In the Western World, mediaeval illuminations were based on brazilin, the dye from redwoods. Its origin was in East India and it was very much in demand. It reached Europe via the Silk Road before America was discovered. In the 16th century dye-producing woods were among the most coveted imports from the New World-the South American country of Brazil gets its name from the brazilwood. A fall in the price of basic foods and an increase in real wages in Europe in the late Middle Ages encouraged the specialised growth of plants suitable for dyeing and trading. Consequently, supra-regional markets emerged for a limited number of popular, high-quality plants for the natural dyeing process. Needless to say, their transport, even over large distances, was worth the effort.
The comparatively high capital requirements could only be met with investments by merchants, who not only organised distribution but controlled the entire supply chain of the dye business. However, these agricultural production systems were unstable: When the price of a dye decreased, this could not be cushioned by innovations as there was no mechanism for developing new technologies. As a result, quality gradually deteriorated to reduce production costs, which, in turn, completely ruined any sales opportunities. By the end of the 17th century, the most important, marketable dyes of European origin-dyer's woad, dyer's rocket and safflower which is also known as false saffron, with the one exception of madder-had been ousted by non-European products: principally indigo, dye-woods and cochineal, the dried form of a scale insect which breeds on cacti.
In the medium term favourably priced Central American woods which could be easily felled became a key product on the European mass textile market. On the other hand, dyers not only made use of the European madder but also resorted to cochineal from Central America for high quality shades of red. Cochineal production was, unlike all the other major export articles from Latin America, in the hands of the indigenous population. The main reason for this was that hardly any economies of scales could be realized by producing cochineal on a large scale.
Due to the conquistadors, trade with the dried bodies of cochineal scale insects spread throughout Europe, too. At first, cochineal was used primarily in the dyeing of textiles, but soon it was used in cosmetics, too. In the Baroque period it was to be found on the colour palette of such artists as Jacopo Tintoretto, Jan Vermeer, Peter Paul Rubens or Diego Velázquez. In the region of origin, however, it was difficult to produce this natural dye stuff in large quantities and with consistent quality. Production on a larger scale caused problems in coordinating work, alternately high and low demand for labour, and brought about recurrent infestations of the cacti, all of which prevented cochineal gaining access to the mass market.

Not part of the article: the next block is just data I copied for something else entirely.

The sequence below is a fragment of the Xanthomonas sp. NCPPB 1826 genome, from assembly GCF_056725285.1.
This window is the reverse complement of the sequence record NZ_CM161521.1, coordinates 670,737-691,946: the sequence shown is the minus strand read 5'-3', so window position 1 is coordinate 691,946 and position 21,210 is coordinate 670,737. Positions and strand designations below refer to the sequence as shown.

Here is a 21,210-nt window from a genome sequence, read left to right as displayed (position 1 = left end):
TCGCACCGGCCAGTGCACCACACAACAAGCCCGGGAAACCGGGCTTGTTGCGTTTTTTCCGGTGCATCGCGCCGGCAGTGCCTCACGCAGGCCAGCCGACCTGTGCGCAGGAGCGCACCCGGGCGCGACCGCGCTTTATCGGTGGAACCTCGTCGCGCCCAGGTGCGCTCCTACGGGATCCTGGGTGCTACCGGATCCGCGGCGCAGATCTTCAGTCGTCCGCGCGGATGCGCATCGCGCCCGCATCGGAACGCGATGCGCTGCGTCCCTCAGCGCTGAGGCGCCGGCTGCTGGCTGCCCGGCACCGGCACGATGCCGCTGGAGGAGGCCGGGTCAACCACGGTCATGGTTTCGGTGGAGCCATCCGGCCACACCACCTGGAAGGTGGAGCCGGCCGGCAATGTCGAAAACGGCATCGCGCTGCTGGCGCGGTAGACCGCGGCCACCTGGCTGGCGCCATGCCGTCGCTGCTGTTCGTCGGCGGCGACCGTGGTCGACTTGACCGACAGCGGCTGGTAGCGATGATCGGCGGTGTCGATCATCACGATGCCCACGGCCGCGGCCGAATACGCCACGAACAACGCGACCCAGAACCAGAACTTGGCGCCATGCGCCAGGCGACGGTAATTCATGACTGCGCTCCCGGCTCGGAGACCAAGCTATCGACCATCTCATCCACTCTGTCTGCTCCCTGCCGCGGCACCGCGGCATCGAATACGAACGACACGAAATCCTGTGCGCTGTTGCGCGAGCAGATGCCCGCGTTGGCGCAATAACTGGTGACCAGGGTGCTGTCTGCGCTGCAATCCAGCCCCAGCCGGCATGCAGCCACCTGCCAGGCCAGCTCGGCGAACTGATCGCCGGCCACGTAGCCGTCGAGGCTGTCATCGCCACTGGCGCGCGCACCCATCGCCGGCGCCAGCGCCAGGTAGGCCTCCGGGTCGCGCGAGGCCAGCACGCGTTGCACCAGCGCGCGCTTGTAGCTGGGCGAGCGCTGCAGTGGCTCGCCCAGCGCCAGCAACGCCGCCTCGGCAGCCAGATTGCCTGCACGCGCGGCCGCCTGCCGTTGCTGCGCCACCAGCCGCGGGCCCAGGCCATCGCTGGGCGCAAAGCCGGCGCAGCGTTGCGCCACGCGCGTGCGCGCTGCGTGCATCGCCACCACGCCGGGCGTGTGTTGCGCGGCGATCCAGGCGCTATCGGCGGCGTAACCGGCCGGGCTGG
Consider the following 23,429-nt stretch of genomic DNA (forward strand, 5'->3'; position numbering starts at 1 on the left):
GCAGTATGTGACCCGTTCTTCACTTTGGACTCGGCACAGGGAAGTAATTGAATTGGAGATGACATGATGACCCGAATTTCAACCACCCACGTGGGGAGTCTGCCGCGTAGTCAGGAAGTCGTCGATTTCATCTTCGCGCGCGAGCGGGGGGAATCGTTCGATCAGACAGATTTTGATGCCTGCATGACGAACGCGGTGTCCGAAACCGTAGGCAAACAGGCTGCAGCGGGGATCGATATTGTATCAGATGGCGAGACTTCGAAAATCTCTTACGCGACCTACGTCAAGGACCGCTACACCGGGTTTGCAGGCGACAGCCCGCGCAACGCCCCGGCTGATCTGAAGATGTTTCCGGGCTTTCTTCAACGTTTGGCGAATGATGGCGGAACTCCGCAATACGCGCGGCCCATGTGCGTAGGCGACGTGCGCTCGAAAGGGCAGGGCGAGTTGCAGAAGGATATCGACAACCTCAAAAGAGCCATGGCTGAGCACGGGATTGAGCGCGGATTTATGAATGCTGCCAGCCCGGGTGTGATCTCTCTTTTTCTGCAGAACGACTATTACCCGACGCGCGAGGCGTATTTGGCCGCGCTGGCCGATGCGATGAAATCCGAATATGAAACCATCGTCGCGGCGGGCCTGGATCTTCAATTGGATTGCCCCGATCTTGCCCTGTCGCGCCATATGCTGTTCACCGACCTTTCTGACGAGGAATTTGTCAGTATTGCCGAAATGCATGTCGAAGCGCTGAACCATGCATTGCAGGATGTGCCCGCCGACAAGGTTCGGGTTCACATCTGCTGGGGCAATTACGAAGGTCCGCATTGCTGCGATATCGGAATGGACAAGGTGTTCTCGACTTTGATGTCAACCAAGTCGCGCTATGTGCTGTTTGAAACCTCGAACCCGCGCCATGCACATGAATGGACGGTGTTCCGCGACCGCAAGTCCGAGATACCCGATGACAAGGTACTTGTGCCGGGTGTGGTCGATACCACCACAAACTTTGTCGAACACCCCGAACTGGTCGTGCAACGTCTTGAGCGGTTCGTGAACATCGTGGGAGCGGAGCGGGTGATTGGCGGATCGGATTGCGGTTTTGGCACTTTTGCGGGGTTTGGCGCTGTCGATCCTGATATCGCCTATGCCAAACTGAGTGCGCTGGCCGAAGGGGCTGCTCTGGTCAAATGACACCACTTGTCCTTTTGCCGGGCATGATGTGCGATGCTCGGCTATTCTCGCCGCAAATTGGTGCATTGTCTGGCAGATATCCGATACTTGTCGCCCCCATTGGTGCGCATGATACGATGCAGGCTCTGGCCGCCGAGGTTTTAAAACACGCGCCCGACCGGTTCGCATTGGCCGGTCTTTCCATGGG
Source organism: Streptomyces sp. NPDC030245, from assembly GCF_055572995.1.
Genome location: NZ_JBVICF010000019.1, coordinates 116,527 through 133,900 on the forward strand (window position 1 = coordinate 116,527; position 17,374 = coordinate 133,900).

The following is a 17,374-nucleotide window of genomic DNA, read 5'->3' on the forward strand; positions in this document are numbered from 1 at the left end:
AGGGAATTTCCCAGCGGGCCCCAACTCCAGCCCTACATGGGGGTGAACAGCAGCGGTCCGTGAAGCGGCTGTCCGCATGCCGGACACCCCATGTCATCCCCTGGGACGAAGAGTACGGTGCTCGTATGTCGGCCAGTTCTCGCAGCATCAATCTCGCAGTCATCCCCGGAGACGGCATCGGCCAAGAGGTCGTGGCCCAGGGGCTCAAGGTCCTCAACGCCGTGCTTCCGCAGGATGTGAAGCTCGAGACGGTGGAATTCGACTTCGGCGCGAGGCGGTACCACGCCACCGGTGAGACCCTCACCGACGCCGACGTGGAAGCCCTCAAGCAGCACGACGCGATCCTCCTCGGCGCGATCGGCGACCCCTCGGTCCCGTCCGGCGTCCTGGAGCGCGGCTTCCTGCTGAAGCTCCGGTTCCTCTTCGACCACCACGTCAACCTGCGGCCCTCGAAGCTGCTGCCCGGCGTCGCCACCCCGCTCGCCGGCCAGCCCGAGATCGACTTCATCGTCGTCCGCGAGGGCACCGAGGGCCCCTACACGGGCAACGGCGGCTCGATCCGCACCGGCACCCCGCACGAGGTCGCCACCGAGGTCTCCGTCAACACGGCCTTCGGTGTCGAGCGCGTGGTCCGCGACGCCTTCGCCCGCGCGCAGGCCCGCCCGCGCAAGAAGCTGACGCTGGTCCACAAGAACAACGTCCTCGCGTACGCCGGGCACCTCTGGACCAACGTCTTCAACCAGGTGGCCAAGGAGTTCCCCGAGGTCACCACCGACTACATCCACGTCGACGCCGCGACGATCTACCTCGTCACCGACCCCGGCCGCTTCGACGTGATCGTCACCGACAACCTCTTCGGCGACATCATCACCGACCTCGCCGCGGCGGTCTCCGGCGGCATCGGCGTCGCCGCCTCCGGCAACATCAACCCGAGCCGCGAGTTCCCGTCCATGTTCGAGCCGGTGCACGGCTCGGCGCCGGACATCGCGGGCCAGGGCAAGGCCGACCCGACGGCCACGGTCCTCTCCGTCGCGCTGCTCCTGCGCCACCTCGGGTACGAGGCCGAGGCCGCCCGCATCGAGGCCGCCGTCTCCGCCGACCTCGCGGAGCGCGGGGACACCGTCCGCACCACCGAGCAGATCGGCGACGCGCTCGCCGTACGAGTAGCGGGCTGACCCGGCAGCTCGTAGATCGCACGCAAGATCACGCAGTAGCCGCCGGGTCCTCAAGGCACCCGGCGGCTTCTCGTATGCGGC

The situation was quite different when it came to the blue dye indigo, a highly concentrated plant extract and the only dye produced in the plantation economy of the Caribbean. Unlike European agriculture, this business was not interested in sustainable cultivation but only in the short-term maximizing of the capital invested. This led to a highly specialized, intensive monoculture. The accompanying inordinate strain on the land, the excessive exploitation of the slaves, the cost benefits resulting from the mass production and the synergy of a monoculture with integrated processing meant that an exceptionally high level of productivity was achieved. However, it was primarily the merchants engaged in overseas trade who made a profit. In their role as providers of capital and by dint of their involvement in various lines of business they acquired sufficient dominance on the market to be able to beat down producer prices almost to the level of production costs.
The planters were tied to the specific processing infrastructure required to produce the dye and to the frequently long growth cycles of the indigo plant. They were simply not able to switch over to growing a cash crop that would achieve a maximum profit either at short notice or just as the market required. Following the abolition of slavery and the political chaos in the Caribbean in the 19th century, indigo production for the European market shifted to British India.
Unlike the Caribbean, the areas in India over which the British gradually gained control in the mid-18th century were densely populated and, because of the caste system, property relations were sacrosanct. Accordingly, the Europeans restricted themselves to the processing of indigo leaves in factories built on rented land and run with the aid of paid labour. Plant materials were obtained by closing deals with peasant farmers who cultivated indigo at their own expense. However, the contractual relations, which were liberal in the beginning, were gradually replaced by procurement systems in which the peasants became dependent and were increasingly at the mercy of the European indigo producers. This caused social tensions and among other things boosted the protest movement around Mahatma Gandhi. In the end natural indigo lost its importance in the European dye industry: to begin with, it was gradually replaced by cheaper materials such as logwood and eventually other sources of tannin in the dyeing of black, which used to be achieved by combining deep blue with red. The botanical dye was finally supplanted by synthetic indigo around 1900. However, the crux of the change was not that industrial production was more cost-efficient, but that its marketing became way more effective.